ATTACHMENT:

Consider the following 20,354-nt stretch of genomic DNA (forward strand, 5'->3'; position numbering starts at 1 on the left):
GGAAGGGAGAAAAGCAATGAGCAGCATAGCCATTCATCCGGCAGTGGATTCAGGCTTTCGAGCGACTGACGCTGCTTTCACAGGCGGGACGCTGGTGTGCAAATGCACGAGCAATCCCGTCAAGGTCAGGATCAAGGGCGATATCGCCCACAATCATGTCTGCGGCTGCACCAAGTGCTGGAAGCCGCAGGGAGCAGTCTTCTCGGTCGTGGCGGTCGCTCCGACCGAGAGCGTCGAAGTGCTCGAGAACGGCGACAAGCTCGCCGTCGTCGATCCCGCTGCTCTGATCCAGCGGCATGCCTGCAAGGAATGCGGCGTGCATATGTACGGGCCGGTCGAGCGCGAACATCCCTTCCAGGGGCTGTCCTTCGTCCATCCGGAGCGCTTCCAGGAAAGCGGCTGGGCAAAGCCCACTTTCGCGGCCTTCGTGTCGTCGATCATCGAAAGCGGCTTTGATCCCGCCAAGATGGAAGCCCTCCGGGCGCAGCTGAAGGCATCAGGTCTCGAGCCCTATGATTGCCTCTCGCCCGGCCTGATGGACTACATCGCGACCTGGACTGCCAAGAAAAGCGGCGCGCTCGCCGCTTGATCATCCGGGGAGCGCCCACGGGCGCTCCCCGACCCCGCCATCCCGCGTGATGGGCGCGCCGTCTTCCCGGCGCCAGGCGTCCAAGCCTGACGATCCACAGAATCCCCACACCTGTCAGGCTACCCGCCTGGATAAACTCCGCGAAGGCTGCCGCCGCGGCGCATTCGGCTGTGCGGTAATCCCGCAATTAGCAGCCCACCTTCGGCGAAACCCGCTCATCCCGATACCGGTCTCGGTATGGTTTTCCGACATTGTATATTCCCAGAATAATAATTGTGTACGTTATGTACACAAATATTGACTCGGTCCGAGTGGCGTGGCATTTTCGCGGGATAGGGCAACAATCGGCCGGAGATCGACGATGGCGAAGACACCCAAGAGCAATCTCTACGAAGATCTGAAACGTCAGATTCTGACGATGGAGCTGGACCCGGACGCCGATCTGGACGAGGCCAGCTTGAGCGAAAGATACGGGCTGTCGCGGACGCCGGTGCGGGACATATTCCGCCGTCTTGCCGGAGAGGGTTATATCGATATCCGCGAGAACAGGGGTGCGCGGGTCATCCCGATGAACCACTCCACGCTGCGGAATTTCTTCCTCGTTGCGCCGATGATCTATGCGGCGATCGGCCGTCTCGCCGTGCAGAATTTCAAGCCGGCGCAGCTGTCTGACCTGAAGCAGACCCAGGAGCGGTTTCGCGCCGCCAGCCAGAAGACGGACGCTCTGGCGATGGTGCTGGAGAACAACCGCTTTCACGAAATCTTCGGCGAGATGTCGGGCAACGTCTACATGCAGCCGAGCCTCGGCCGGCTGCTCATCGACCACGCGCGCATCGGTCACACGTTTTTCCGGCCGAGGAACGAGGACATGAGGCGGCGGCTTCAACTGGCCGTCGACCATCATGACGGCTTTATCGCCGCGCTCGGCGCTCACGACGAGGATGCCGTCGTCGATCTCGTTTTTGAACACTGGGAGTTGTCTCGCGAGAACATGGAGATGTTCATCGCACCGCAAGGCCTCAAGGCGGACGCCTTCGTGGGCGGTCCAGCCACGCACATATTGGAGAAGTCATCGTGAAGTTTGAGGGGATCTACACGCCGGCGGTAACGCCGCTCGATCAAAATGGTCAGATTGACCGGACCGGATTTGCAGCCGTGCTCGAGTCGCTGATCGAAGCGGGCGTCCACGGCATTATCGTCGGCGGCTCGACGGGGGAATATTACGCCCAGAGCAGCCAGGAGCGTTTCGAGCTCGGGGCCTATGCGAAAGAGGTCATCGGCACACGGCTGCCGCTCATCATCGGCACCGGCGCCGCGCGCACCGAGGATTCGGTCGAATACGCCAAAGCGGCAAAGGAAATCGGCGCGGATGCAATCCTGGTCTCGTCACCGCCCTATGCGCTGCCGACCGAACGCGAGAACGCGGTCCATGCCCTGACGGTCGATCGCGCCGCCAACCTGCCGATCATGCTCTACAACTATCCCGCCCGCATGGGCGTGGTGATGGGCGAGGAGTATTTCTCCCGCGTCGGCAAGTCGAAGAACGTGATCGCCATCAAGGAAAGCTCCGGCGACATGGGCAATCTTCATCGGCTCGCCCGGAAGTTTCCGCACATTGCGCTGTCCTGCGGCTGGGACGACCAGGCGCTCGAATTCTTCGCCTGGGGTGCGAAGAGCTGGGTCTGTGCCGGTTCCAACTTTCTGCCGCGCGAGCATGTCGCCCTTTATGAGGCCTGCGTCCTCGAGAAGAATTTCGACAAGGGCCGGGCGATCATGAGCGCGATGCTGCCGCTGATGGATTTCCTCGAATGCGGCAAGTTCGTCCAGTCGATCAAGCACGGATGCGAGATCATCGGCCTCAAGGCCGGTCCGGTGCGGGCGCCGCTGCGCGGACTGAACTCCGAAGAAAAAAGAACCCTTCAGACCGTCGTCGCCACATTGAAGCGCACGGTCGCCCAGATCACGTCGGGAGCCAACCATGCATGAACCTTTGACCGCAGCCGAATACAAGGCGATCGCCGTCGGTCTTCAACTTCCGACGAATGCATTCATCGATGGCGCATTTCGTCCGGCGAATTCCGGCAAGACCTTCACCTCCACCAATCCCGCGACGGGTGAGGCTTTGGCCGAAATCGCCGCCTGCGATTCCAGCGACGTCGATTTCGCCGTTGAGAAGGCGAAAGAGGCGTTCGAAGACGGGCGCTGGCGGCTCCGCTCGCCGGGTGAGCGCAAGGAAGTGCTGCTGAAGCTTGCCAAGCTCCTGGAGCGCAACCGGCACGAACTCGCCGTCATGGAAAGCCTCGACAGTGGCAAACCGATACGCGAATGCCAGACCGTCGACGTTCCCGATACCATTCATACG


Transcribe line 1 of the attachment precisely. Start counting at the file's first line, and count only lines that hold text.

Consider the following 20,354-nt stretch of genomic DNA (forward strand, 5'->3'; position numbering starts at 1 on the left):